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Effective Landing Page Design

DATE PUBLISHED: June 05, 2014

Your landing page should serve one purpose and one purpose alone: it should generate leads. In fact, some leads don't even need to be high-quality. What's most important is that you establish some sort of foothold with visitors so you can drive greater customer engagement in the future. Of course, most marketing managers will agree with the sentiment; the challenge, instead, is creating landing pages to make this goal a reality. Therefore, we'd like to take a look at tactics for effective landing page design.

Landing Page Basics — Your landing page should be simple, easy-to-follow, and without clutter. Visitors should view it and within three seconds understand what they will be getting by filling out a contact form. Therefore, at a minimum, the page include:Screen Shot 2014 06 03 at 12.23.44 PM

  • A crisp and informative headline.
  • A compelling image.
  • Text that resonates with the viewer. To truly get this step right, make sure to pull up with your sales team to understand what issues customers are facing. Make sure the copy speaks directly to the needs of your buyer personas.
  • Text that is easy to follow. No one likes long paragraphs without section breaks. Bullets or checklists are far more effective. Set them up by saying, "By download this free white paper, you'll be able to: x, y, z."
  • A strong call to action. Examples include: Get your free (offer), Sign up for (offer), Register for (event) now!, Download the (offer), etc. A side note: don't include a "Submit" button. Research suggests sites that have one realize a three percent lower conversion rate. The reason is simple: viewers perceive "submit" as an order, rather than a friendly suggestion. (We can't blame them.)

The Contact Form and Deliverables — Here is where some customization is required. Before you design your contact form, first ask yourself two things: where are these visitors on the customer purchasing funnel? And what will we be providing the once they sign up? These questions are important because the answers will dictate the length of your contact form.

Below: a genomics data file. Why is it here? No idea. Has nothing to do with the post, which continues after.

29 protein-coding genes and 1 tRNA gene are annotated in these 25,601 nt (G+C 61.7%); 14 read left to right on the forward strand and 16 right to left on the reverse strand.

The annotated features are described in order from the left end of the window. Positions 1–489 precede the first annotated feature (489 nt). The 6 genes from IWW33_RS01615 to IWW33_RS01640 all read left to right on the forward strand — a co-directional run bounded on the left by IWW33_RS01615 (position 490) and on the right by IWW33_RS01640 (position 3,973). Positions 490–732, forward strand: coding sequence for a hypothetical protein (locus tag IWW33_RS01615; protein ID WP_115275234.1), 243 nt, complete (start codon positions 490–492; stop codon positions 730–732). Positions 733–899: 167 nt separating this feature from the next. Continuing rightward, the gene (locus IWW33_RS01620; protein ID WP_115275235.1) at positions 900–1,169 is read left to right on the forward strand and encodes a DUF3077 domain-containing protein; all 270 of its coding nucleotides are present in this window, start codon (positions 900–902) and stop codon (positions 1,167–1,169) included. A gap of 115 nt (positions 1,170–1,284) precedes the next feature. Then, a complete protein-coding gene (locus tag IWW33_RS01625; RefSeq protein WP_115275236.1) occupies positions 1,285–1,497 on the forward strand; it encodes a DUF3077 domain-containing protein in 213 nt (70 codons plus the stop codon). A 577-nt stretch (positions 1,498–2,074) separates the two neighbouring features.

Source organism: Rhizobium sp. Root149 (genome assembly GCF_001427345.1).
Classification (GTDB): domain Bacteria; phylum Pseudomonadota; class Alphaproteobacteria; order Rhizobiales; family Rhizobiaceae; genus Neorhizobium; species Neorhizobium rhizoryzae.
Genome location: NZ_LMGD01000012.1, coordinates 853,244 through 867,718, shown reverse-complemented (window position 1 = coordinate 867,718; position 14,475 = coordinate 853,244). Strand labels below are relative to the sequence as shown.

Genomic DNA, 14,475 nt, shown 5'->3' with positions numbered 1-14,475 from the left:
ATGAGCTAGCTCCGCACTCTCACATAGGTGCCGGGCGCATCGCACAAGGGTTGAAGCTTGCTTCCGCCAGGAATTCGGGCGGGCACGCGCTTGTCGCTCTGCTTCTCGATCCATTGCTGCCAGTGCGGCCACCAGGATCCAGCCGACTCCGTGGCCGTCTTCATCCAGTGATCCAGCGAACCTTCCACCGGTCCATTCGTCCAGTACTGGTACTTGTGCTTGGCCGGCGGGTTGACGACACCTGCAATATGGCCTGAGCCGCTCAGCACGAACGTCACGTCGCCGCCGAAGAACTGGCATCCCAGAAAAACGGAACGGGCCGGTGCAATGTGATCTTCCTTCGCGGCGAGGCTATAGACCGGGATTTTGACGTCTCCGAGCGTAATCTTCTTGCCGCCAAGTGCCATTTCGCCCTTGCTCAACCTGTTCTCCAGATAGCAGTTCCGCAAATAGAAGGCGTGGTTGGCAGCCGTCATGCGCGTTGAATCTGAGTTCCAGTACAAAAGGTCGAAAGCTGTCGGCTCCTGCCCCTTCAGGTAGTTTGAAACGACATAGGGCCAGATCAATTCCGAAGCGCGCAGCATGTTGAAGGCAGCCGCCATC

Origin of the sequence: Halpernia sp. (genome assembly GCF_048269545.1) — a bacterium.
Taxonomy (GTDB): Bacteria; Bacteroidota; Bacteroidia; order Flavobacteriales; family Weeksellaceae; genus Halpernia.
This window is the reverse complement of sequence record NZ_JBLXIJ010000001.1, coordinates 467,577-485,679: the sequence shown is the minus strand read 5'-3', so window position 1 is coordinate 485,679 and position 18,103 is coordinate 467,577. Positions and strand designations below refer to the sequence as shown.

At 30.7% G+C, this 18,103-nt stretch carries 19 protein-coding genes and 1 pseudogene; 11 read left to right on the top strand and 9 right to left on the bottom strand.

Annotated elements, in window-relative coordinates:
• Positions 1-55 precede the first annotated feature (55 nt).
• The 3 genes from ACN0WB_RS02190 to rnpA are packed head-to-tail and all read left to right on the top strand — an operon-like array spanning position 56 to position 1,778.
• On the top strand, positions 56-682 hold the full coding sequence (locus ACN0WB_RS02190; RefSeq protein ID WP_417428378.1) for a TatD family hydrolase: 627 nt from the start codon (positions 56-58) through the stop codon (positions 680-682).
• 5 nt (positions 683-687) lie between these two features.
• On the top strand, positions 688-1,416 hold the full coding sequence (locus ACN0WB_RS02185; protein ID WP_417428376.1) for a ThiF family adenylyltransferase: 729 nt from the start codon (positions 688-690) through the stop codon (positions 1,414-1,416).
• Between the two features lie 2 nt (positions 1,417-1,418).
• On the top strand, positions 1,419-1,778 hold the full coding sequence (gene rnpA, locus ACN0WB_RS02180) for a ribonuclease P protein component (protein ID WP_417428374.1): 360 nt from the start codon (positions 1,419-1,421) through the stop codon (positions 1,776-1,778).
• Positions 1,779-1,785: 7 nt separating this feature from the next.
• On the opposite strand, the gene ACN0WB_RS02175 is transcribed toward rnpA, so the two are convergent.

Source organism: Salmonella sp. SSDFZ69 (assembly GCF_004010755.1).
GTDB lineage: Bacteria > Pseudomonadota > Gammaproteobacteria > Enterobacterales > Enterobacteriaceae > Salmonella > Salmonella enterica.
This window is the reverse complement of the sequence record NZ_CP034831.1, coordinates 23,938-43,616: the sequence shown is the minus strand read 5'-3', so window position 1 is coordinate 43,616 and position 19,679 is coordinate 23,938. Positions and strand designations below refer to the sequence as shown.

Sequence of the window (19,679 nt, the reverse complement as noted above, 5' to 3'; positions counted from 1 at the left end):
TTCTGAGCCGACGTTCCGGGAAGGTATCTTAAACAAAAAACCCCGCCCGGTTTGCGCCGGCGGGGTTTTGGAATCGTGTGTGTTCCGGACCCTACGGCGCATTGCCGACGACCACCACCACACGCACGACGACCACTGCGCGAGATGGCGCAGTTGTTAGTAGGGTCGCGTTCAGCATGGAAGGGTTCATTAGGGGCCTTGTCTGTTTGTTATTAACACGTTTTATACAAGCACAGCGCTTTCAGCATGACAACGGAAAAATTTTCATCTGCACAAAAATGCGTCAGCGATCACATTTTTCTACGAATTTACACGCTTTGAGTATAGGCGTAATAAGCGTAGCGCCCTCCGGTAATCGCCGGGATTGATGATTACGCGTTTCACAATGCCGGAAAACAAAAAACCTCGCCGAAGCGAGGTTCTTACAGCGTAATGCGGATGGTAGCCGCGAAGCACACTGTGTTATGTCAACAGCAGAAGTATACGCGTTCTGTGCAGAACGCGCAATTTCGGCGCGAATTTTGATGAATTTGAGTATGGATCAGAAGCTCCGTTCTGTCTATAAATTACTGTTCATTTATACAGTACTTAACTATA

• Top of the funnel. A good rule of thumb is to keep fields to a minimum. After all, more fields mean the visitor will need to take more time to fill them out, raising the risk of abandoning the page entirely. If the visitor is at the top of the funnel, as little as three fields will do: first name, last name, and e-mail address. These types of visitors, therefore, need to learn more about your brand, so you'll want to provide them with things like white papers and customer testimonials.
  • Bottom of the funnel. For these types of visitors, your page can ask for more information. Things like position within a company or an optional phone number field. That said, the form should never exceed seven fields. The deliverables here will be things like free consultations or demos. 

One last point. While the primary goal of effective landing page design is to capture leads, remember that results will vary based on the visitors themselves. For example, you'll generally see a higher conversion rate for those top of the funnel visitors because they'll enter less information. You'll see lower rates for bottom of the funnel visitors because either the forms are slightly longer or, as with the typical in-person sales pitch, it is always more difficult to "close" a sale than simply generate interest. 

With that in mind, we'd like to throw the question to you, our readers. What landing page design principles have worked best for your firm? What approaches seem to drive conversion rates? What's most difficult about landing page design? 

Landing pages are but one element in your lead generation toolkit. Want to learn more? Download our Lead Generation eBook.

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